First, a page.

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A First Year College Student Finds Himself Outclassed In 'Loner'


This is FRESH AIR. The beginning of the school year also brings a new academic novel set in one of this country's most prestigious campuses. The novel is called "Loner," and it's written by New York Times columnist Teddy Wayne. Our book critic, Maureen Corrigan, has a review.

MAUREEN CORRIGAN, BYLINE: Consider the campus novel. Ever since F. Scott Fitzgerald published "This Side Of Paradise" in 1920 and clued the American public into the fact that a lot more than just reading was going on in the dorms at Princeton, the campus novel as a literary genre has thrived and diversified. There are now more varieties of the campus novel than there are froyo flavors at your average college cafeteria. Readers apparently love stories about smart people - students and faculty members - behaving badly. There are academic satires like "Straight Man" by Richard Russo and T. Geronimo Johnson's "Welcome To Braggsville," suspense tales like Donna Tartt's "The Secret History" and straight academic literary fiction like Jeffrey Eugenides' "The Marriage Plot" and Tom Wolfe's "I Am Charlotte Simmons."

This fall's newest recruit into the college fiction scrum is called "Loner" by Teddy Wayne, and it's a bit of a mashup of almost all of these different literary categories. Like a first-year student undecided about her or his major, "Loner" begins as a sharply observed novel of manners, academic posturing and social distinctions on campus today. But it soon mutates into a classic tale of obsession. The overall effect is a bit jumbled. As a reader, I felt as though I'd been shoved off a college orientation tour straight into an advanced abnormal psych seminar. But if you don't mind the switch in style, "Loner" ultimately becomes a powerful and even a somewhat touching suspense story about a first-year student who finds himself outclassed in ways neither he nor the reader could possibly anticipate.

"Loner" is retrospectively narrated by newly-arrived Harvard student David Federman. David is a late bloomer, a socially inept, mumbling middle-class New Jersey boy whose mother's parting words of advice to him on move-in day are try to enunciate. David spent a lot of nights and weekends in high school by himself, reading, which is partly how he got into Harvard. Now that he's inside the holy of holies of the American academic world, life promises to open up. Except it doesn't. At his first dinner, David quickly susses out that the Harvard cafeteria is not all that different from the one in high school, with students quickly segregating into their appointed groups like an ice cube tray.

Here's David's commentary on the group he's clumped with. (Reading) Our dinner conversation revolved around the cuisine, the refuge of those with little in common. We lobbed insults at the sogginess of the tater tots. I felt a spasm of apprehension seeing the next few months unfolding much like this, the ripe cranberry blush of autumn fading to bleached December. By cruel accident, these might well become my college friends. My cowardly instinct was to cling to them, but not for too long. Powerful clans are never this diverse and scattered. Only the outcast are.

That rumination starts off wry and ends a little weird, doesn't it? You hear anger and even self-aggrandizement seeping through. Indeed, David initially sounds a little like Holden Caulfield or even Nick Carraway, those wry loner narrators who most readers like and identify with. But as the story develops his unreliability intensifies, as does his emotional instability. David becomes fixated on another first-year student, a Manhattan golden girl named Veronica Morgan Wells. David even goes so far as to enroll in the same English course that she's taking, a course on the American tragic hero, just to be in the same lecture room as Veronica and stare mesmerized at the dandruff that falls on her sweater as she scratches her scalp.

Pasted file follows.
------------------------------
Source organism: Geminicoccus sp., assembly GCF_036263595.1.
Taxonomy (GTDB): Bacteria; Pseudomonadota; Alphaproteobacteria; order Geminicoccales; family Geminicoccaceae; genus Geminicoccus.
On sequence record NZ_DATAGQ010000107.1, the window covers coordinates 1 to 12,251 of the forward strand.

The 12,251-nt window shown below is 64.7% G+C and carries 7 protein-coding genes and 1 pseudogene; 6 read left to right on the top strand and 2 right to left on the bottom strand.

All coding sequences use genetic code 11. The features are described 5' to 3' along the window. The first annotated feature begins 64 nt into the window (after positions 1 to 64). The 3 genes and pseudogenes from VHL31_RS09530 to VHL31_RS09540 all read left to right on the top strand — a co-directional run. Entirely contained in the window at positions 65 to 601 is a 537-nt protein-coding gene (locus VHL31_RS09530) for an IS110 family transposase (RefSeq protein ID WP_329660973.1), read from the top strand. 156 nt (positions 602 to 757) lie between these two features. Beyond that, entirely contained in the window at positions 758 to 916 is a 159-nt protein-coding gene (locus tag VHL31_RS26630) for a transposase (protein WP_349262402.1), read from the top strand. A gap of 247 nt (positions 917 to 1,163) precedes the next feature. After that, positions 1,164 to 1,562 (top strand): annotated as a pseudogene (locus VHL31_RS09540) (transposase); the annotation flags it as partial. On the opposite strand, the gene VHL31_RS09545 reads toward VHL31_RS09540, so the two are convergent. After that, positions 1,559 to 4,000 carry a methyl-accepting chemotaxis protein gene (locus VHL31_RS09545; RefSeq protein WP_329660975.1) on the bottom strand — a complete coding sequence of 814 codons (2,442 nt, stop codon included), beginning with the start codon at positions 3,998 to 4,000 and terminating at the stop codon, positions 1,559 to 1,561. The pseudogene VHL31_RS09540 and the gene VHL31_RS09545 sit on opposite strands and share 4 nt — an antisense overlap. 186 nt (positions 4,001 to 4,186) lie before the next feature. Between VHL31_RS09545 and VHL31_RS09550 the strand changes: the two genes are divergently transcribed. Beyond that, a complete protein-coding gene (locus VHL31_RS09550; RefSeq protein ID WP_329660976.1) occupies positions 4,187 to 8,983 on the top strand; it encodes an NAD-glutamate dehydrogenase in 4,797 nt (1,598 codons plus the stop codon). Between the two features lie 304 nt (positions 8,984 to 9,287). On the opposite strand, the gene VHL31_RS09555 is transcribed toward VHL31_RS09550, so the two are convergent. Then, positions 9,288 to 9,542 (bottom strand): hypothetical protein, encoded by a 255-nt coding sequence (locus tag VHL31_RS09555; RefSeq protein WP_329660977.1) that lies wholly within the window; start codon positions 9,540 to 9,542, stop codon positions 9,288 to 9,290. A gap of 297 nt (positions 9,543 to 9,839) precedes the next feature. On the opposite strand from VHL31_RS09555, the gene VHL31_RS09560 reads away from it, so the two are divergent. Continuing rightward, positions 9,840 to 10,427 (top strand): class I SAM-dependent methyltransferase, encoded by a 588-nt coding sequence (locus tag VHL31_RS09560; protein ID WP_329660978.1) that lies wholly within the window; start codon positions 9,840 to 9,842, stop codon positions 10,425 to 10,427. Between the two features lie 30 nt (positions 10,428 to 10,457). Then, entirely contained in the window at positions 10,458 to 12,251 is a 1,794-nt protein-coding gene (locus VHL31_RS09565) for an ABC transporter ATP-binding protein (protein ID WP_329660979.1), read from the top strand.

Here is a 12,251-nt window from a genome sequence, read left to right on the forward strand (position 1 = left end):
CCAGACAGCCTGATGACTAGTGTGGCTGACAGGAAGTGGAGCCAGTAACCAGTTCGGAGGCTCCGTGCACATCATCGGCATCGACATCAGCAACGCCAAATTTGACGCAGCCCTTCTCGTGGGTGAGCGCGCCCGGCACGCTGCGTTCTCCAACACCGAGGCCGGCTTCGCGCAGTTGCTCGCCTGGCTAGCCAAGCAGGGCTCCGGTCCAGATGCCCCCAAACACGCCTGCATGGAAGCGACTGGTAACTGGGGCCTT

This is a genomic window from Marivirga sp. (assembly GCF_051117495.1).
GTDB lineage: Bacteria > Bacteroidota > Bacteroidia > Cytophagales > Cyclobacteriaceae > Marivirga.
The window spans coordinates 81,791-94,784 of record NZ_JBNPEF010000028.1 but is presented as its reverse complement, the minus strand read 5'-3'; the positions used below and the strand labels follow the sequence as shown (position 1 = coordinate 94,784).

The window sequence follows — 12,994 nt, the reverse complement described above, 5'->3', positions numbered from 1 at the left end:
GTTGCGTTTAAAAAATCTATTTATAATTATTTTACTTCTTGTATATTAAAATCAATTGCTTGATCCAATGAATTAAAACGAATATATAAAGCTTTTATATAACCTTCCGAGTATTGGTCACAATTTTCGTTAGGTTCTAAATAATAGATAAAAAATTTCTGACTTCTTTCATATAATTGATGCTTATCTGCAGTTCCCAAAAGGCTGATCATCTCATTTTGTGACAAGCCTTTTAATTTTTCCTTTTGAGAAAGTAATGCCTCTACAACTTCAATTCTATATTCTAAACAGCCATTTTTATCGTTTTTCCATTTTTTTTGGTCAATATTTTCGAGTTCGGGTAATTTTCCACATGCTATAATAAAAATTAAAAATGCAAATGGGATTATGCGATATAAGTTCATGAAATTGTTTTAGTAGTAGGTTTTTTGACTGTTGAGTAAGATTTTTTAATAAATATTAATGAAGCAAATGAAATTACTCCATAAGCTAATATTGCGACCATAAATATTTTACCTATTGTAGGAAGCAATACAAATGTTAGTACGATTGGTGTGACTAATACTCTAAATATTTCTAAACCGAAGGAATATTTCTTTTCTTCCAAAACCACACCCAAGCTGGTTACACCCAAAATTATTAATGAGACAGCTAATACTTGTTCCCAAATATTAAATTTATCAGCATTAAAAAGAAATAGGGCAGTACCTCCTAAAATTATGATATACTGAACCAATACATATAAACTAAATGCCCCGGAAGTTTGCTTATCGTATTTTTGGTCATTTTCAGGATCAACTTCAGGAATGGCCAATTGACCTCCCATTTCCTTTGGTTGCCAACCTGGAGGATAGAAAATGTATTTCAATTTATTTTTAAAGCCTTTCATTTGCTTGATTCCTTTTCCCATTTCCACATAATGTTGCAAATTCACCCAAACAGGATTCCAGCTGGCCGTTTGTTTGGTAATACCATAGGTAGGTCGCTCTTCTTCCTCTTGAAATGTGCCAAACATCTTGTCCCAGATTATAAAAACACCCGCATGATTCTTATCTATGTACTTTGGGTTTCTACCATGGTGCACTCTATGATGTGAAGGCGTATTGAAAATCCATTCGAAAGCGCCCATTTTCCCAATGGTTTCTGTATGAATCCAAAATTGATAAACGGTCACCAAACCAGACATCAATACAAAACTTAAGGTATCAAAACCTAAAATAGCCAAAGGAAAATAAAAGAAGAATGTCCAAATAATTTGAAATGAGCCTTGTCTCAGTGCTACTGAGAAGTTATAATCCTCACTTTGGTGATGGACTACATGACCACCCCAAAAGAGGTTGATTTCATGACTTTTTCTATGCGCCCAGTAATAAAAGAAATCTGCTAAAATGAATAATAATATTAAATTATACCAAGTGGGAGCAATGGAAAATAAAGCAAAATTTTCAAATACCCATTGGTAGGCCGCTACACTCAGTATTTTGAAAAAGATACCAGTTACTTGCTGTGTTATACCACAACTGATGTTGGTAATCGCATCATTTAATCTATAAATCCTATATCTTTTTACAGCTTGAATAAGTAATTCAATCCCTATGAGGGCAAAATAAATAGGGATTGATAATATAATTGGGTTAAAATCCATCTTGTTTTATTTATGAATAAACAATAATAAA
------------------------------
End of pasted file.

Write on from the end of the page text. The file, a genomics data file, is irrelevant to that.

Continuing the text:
Is David smitten like Gatsby is with Daisy, or is he simply a stalker type? The answers ingeniously lie in the final papers David and Veronica turn in for the semester, both involving scholarly theories on the predatory male gaze. At bottom, "Loner," like all good suspense stories, academic or otherwise, test readers on our close reading skills. Did we catch the clues that Wayne expertly scatters throughout this text, or did we maybe drift off at key passages? Ultimately, the characters in "Loner" who land in safe spaces are those students who've learned to pay attention and respect the slipperiness of words.

GROSS: Maureen Corrigan teaches literature at Georgetown University. She reviewed "Loner" by Teddy Wayne. Tomorrow on FRESH AIR, we'll talk about the racial cleansing of Forsyth County, Ga. in 1912 following attacks on two white women. Night Riders terrorized and drove out all 1,100 black residents. My guest will be poet Patrick Phillips, who grew up in the county and wrote a new book about it called "Blood At The Root." I hope you'll join us.

FRESH AIR's executive producer is Danny Miller. Our technical director and engineer is Audrey Bentham. Our associate producer for online media is Molly Seavy-Nesper. Therese Madden directed today's show. I'm Terry Gross. Transcript provided by NPR, Copyright NPR.

Maureen Corrigan, book critic for NPR's Fresh Air, is The Nicky and Jamie Grant Distinguished Professor of the Practice in Literary Criticism at Georgetown University. She is an associate editor of and contributor to Mystery and Suspense Writers (Scribner) and the winner of the 1999 Edgar Award for Criticism, presented by the Mystery Writers of America. In 2019, Corrigan was awarded the Nona Balakian Citation for Excellence in Reviewing by the National Book Critics Circle.